3. Education rights. Under Federal and state law, public school students have a right to attend school and to be educated without discrimination or segregation on account of race.

4. Employment rights. All people are guaranteed the same right to make and perform employment contracts.  The right to work without discrimination because of race, color, religious creed, national origin or ancestry is a right and privilege of all inhabitants of the Commonwealth.  It is an unlawful discriminatory practice for any employer or his agent to discriminate against an applicant or employee in compensation, terms, conditions or privileges of employment because of race, color, religious creed, national origin, sex, age or ancestry, or for any person to aid, abet, incite, compel or coerce such discrimination.

5. Housing rights. The right to own, rent and occupy housing without discrimination because of race, color, religion, sex, or national origin is guaranteed by the federal Fair Housing Act of 1968.  The right to occupy and enjoy housing is protected against racially motivated interference, whether by the property owners or by third persons unconnected to the property owner.

6. Mental patients’ rights. A mental patient has a constitutional right to basically safe and humane living conditions, which includes protection from assaults.

7. Personal security rights. All persons have the same right to the full and equal benefit of all laws and proceedings for the security of people and property.

8. Prisoners’ rights. While officials such as police or corrections officers may use reasonable force to overcome resistance by a person whom they are taking into custody or holding in custody, the constitutional right to due process includes the right not to be subjected to unreasonable, unnecessary or unprovoked force by such officers.  Arresting officers may use only such force as is reasonably necessary to effect an arrest or to defend themselves.  It is a violation of the Fourteenth Amendment to hold and physically punish a person and thereby deprive him of liberty without due process of law.  Reasonable force is that which an ordinary prudent person would deem necessary under the circumstances.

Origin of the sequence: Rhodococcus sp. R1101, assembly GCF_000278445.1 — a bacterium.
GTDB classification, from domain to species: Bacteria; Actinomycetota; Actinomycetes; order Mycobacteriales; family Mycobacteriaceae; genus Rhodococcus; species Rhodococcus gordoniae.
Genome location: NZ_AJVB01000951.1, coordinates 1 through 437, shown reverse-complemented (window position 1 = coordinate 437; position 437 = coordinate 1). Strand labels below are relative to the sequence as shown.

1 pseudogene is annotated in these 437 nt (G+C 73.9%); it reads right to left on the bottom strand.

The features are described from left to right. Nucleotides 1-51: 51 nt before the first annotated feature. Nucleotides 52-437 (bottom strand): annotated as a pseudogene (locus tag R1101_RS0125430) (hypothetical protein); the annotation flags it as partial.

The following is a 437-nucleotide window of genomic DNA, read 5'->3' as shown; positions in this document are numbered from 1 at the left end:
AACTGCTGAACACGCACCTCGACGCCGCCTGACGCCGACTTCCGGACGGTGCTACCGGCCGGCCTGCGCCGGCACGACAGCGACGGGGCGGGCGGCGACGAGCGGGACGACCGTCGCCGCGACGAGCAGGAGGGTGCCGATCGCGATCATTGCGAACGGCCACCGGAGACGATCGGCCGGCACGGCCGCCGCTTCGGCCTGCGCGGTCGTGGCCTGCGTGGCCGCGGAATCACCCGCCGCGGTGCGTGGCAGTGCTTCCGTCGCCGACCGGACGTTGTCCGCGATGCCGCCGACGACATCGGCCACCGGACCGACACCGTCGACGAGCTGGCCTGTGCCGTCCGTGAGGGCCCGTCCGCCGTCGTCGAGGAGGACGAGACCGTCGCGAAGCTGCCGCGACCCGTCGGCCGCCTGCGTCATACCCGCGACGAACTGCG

9. Private establishments open to the public. Privately-owned facilities (such as stores, restaurants, taverns, gas stations, theaters and arcades) which are open to the public and which solicit or accept the patronage of the general public are also places of public accommodation covered by the Massachusetts Public Accommodations Law.

10. Public accommodations rights. The Massachusetts Public Accommodations Law guarantees all people the full and equal use of all places of public accommodation free from any distinction, discrimination or restriction on account of race, color, religious creed, national origin, sex, deafness, blindness, ancestry, or any physical or mental disability.  Public facilities such as parks, playgrounds, government buildings, public beaches, highways, streets and sidewalks are all places of public accommodation covered by the law.

11. Religious exercise rights. The right to free exercise of religion is guaranteed by Articles 2 and 3 of the Declaration of Rights of the Massachusetts Constitution and by the First Amendment to the United States Constitution. This right protects religious worship, religious practices, meetings for those purposes, and ownership and use of buildings and other property for religious purposes. It protects the religious activities of individuals, congregations, and their spiritual leaders.

12. Travel Rights.
Under the U.Ss Constitution, all people have a right to travel freely between the states, and to use the highways and other avenues of interstate commerce in doing so.  Public transportation vehicles (such as MBTA buses, subway cars, and streetcars), bus stops, and subway stations and platforms are all places of public accommodation under the Massachusetts Public Accommodations Law.

13. Voting rights. The right to elect public officials and to be elected to public office is guaranteed by the Federal Constitution, United States v. Classic, 313 U.S. 299, 314, 61 S.Ct. 1031, 1035 (1941), and by Article 9 of the Massachusetts Declaration of Rights, Batchelder v. Allied Stores Int’l, 388 Mass. 83, 445 N.E.2d 590 (1983).

If you are facing allegations of Civil Rights Violations, or any other charge in Massachusetts, call us at (781) 797-0555 for a free phone consultation today.  Simons Law Office is located in downtown Boston and offers high-quality criminal defense representation in every Massachusetts courthouse in the state.

Sources:

Mass. Gen. Laws. Ch. 265, Sec. 37

Civil Rights Violations – Jury Instructions